I’ll see if I can find something relevant to link here.
 

Craig M.

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MajorFubar said:
Wonder how my AVi's would measure in your room. I know what the official measurements look like, AVI made them public:

(Apologies...that's probably quite off topic considering this thread is about an amp)
If I remember correctly that graph is for the mid/bass only. I seem to recall Ash using it to show how well behaved it was till an octave past the crossover point. Or I’m remembering wrong. *wacko*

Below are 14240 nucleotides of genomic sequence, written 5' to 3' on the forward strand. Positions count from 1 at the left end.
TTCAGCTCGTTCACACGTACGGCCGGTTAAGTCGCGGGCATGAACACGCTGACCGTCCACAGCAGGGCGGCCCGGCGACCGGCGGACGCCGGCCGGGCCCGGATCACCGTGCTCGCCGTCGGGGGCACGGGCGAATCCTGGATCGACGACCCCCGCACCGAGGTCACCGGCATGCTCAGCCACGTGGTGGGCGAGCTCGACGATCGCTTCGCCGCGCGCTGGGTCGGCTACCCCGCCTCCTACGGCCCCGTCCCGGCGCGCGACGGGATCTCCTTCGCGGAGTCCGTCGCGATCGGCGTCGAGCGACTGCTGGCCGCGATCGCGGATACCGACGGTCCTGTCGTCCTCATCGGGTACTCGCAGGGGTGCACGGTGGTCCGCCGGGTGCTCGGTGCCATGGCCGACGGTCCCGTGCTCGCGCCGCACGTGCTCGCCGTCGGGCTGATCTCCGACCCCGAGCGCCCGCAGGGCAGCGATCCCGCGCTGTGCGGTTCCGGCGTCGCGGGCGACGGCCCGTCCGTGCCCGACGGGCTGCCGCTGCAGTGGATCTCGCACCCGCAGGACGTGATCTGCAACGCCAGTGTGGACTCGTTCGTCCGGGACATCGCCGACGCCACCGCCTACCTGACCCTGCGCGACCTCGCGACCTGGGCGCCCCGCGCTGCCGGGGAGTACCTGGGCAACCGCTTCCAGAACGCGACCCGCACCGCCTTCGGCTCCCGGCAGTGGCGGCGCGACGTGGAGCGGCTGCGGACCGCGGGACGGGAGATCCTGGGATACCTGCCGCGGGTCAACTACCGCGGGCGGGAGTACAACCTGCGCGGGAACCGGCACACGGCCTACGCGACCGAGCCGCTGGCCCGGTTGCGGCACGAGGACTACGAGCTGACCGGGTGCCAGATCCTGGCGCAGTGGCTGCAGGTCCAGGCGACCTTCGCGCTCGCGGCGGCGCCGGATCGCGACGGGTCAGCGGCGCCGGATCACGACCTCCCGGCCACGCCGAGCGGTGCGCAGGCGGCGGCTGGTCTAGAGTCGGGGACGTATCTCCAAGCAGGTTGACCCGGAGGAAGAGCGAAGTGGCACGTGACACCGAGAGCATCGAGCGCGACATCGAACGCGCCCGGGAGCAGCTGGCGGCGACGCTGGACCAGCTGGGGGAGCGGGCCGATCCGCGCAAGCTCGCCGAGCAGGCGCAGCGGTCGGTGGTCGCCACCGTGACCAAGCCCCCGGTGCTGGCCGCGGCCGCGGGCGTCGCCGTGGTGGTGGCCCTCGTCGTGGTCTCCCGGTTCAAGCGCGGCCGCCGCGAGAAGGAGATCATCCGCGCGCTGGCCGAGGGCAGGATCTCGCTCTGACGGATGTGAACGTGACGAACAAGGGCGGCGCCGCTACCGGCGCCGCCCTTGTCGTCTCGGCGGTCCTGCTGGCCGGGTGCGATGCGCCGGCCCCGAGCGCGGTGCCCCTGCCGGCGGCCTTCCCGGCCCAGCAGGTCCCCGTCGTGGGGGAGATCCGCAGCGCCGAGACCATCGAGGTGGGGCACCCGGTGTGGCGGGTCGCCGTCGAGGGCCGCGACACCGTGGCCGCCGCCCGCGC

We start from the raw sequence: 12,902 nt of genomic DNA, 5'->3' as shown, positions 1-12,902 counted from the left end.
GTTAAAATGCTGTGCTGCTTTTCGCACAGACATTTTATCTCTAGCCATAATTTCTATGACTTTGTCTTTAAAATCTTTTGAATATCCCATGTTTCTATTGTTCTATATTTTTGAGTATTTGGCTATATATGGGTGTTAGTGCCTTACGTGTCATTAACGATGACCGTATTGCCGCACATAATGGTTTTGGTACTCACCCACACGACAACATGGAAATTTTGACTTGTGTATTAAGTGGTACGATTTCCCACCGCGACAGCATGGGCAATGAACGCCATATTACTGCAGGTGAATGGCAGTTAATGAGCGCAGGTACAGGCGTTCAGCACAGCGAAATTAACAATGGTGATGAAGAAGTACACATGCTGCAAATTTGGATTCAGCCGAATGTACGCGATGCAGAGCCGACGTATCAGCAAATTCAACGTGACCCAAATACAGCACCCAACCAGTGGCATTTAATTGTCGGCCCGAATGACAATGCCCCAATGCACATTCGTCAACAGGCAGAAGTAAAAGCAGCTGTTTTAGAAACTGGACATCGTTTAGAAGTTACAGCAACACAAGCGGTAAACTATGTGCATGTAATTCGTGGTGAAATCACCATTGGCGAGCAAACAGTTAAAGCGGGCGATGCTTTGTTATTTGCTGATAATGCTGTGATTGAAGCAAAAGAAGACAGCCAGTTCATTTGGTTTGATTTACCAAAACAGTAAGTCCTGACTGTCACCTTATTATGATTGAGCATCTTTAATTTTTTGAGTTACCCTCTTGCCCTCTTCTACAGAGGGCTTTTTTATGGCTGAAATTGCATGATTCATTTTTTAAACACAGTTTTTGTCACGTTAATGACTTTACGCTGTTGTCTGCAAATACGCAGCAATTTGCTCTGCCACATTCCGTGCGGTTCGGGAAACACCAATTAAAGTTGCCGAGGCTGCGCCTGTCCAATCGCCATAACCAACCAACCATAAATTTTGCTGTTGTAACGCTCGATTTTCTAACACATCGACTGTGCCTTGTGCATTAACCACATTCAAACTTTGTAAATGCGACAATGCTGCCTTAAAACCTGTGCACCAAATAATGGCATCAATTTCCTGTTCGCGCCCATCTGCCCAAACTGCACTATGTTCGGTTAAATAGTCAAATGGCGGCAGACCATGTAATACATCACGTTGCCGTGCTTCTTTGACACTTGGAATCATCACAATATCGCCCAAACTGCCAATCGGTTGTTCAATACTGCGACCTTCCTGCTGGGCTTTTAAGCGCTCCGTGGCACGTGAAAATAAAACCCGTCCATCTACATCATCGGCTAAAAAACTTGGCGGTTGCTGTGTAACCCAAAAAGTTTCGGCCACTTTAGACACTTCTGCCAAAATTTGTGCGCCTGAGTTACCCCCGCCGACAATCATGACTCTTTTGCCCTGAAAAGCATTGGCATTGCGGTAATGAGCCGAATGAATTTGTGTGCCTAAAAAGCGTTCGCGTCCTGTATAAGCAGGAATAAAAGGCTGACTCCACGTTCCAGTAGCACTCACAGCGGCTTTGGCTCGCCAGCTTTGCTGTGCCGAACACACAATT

insider9

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Sep 20, 2016
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Craig M. said:
MajorFubar said:
Wonder how my AVi's would measure in your room. I know what the official measurements look like, AVI made them public:

(Apologies...that's probably quite off topic considering this thread is about an amp)
If I remember correctly that graph is for the mid/bass only. I seem to recall Ash using it to show how well behaved it was till an octave past the crossover point. Or I’m remembering wrong. *wacko*
That would explain a lot!